Archaeology, Hydrogeology and Geomythology in the Stymphalos Valley

Kevin James Walsh, A.G. Brown, Robert Benjamin Gourley, Robert Scaife

Research output: Contribution to journalArticlepeer-review

Abstract

This paper uses the results of recent excavations of the city of Stymphalos and environmental studies on the floor of the Stymphalos polje to examine the role of both the lake and springs in the history of the classical city. Associated with Artemis and famed for Herakles' sixth labour (killing of the Stymphalian birds), the city has a rich (geo)mythology. While this narrative has been associated solely with the lake, it is argued here that this geomythology was part of the city's relationship to environmental unpredictability and the relationship between water supply and water loss. Seen in this context, the construction of the fountain-house above the contemporary lakeshore is symbolic of the importance of springs to the foundation and sustainability of the classical city during both the Greek and Roman Periods. Through these archaeological and environmental analyses, we seek to illustrate the complimentary, but complex nature of archaeological, hydrogeological and palaeoenvironmental data that intersect in the geomythological landscapes of Mediterranean antiquity.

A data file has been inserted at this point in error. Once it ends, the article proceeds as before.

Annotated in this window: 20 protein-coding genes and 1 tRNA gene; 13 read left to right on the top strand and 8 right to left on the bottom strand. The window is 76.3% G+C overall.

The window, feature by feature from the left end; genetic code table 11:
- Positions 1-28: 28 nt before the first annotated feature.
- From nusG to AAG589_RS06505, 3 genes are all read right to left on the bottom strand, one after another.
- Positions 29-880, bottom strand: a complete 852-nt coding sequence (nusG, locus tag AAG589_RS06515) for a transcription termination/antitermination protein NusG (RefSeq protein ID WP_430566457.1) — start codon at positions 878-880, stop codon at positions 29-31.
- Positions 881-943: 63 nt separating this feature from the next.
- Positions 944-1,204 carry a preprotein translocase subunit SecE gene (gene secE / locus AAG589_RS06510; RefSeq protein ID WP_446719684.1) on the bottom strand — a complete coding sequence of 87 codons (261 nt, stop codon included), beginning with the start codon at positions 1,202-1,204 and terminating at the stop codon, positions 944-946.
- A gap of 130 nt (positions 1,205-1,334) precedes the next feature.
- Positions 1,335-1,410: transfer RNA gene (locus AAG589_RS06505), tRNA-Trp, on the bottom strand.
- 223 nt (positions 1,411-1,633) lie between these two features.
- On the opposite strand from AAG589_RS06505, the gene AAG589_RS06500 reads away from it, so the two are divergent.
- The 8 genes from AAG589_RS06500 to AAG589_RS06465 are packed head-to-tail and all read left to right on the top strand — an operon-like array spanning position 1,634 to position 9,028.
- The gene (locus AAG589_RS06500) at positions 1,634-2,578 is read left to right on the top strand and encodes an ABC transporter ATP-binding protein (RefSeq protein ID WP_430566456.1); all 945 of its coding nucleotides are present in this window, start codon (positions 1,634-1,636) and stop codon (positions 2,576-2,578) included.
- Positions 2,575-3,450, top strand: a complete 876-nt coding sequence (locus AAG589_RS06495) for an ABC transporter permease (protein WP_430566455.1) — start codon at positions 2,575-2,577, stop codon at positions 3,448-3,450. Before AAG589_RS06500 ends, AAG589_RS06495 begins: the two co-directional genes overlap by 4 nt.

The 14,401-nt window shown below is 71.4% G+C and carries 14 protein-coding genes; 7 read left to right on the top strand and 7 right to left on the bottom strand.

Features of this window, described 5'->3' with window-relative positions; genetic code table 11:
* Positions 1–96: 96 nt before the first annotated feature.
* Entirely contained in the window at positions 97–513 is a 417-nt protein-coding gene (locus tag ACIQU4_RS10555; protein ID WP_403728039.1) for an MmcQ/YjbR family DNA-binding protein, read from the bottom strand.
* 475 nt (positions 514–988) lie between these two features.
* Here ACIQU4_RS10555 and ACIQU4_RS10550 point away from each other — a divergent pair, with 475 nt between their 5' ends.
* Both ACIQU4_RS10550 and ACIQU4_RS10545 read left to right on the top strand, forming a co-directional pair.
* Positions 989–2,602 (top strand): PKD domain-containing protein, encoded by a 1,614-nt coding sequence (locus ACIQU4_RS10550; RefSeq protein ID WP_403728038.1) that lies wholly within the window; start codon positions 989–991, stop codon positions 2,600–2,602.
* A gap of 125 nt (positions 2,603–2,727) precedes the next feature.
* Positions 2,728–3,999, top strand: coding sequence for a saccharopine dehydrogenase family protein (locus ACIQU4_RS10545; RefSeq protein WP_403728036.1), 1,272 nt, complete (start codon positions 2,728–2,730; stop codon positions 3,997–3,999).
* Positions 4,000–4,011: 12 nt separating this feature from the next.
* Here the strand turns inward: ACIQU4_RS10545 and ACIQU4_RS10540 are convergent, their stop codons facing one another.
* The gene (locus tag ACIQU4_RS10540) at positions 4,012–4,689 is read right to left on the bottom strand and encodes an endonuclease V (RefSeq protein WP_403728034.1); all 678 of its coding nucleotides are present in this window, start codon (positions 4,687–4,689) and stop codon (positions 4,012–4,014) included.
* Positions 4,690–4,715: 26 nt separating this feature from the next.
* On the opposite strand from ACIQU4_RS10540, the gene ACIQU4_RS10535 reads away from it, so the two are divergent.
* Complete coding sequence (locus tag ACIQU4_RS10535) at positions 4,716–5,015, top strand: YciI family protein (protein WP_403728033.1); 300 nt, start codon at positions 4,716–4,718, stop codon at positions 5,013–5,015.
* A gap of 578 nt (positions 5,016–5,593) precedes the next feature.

Original languageEnglish
Number of pages13
JournalJournal of Archaeological Science Reports
Early online date3 May 2017
DOIs
Publication statusE-pub ahead of print - 3 May 2017
EventEAA - Taşkışla, Istanbul, Turkey
Duration: 10 Sep 201414 Sep 2014

Bibliographical note

© 2017, Elsevier Ltd. This is an author-produced version of the published paper. Uploaded in accordance with the publisher’s self-archiving policy.

Keywords

  • Mediterranean
  • Mediterranean climate
  • ARCHAEOLOGY
  • LANDSCAPE

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